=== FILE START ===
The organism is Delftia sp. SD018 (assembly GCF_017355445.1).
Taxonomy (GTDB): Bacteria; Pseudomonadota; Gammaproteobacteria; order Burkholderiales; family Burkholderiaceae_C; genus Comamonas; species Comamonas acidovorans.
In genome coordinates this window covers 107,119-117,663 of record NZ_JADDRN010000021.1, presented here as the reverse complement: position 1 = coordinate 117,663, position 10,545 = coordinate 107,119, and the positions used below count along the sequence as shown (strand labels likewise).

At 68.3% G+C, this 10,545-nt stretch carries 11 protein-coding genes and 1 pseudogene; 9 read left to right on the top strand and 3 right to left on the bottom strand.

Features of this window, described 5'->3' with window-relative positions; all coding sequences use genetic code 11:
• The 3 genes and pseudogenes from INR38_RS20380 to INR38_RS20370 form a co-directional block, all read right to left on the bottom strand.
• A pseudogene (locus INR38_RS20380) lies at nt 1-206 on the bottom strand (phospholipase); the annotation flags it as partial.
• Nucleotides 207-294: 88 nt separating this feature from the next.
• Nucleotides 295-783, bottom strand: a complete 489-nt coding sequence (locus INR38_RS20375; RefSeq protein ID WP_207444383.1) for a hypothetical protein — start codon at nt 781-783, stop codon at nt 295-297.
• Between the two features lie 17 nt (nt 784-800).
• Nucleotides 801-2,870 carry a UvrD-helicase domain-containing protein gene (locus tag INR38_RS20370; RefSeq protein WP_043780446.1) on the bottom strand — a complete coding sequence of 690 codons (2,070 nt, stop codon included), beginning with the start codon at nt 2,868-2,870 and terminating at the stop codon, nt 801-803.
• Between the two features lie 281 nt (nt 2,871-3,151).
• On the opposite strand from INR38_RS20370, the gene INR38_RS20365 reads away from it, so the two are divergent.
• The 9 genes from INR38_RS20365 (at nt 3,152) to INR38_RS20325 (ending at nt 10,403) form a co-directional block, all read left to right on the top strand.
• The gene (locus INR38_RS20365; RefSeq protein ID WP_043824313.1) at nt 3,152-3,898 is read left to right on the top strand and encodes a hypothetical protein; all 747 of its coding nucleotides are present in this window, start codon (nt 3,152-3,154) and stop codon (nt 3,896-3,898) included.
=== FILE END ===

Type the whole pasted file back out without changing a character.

The organism is Delftia sp. SD018 (assembly GCF_017355445.1).
Taxonomy (GTDB): Bacteria; Pseudomonadota; Gammaproteobacteria; order Burkholderiales; family Burkholderiaceae_C; genus Comamonas; species Comamonas acidovorans.
In genome coordinates this window covers 107,119-117,663 of record NZ_JADDRN010000021.1, presented here as the reverse complement: position 1 = coordinate 117,663, position 10,545 = coordinate 107,119, and the positions used below count along the sequence as shown (strand labels likewise).

At 68.3% G+C, this 10,545-nt stretch carries 11 protein-coding genes and 1 pseudogene; 9 read left to right on the top strand and 3 right to left on the bottom strand.

Features of this window, described 5'->3' with window-relative positions; all coding sequences use genetic code 11:
• The 3 genes and pseudogenes from INR38_RS20380 to INR38_RS20370 form a co-directional block, all read right to left on the bottom strand.
• A pseudogene (locus INR38_RS20380) lies at nt 1-206 on the bottom strand (phospholipase); the annotation flags it as partial.
• Nucleotides 207-294: 88 nt separating this feature from the next.
• Nucleotides 295-783, bottom strand: a complete 489-nt coding sequence (locus INR38_RS20375; RefSeq protein ID WP_207444383.1) for a hypothetical protein — start codon at nt 781-783, stop codon at nt 295-297.
• Between the two features lie 17 nt (nt 784-800).
• Nucleotides 801-2,870 carry a UvrD-helicase domain-containing protein gene (locus tag INR38_RS20370; RefSeq protein WP_043780446.1) on the bottom strand — a complete coding sequence of 690 codons (2,070 nt, stop codon included), beginning with the start codon at nt 2,868-2,870 and terminating at the stop codon, nt 801-803.
• Between the two features lie 281 nt (nt 2,871-3,151).
• On the opposite strand from INR38_RS20370, the gene INR38_RS20365 reads away from it, so the two are divergent.
• The 9 genes from INR38_RS20365 (at nt 3,152) to INR38_RS20325 (ending at nt 10,403) form a co-directional block, all read left to right on the top strand.
• The gene (locus INR38_RS20365; RefSeq protein ID WP_043824313.1) at nt 3,152-3,898 is read left to right on the top strand and encodes a hypothetical protein; all 747 of its coding nucleotides are present in this window, start codon (nt 3,152-3,154) and stop codon (nt 3,896-3,898) included.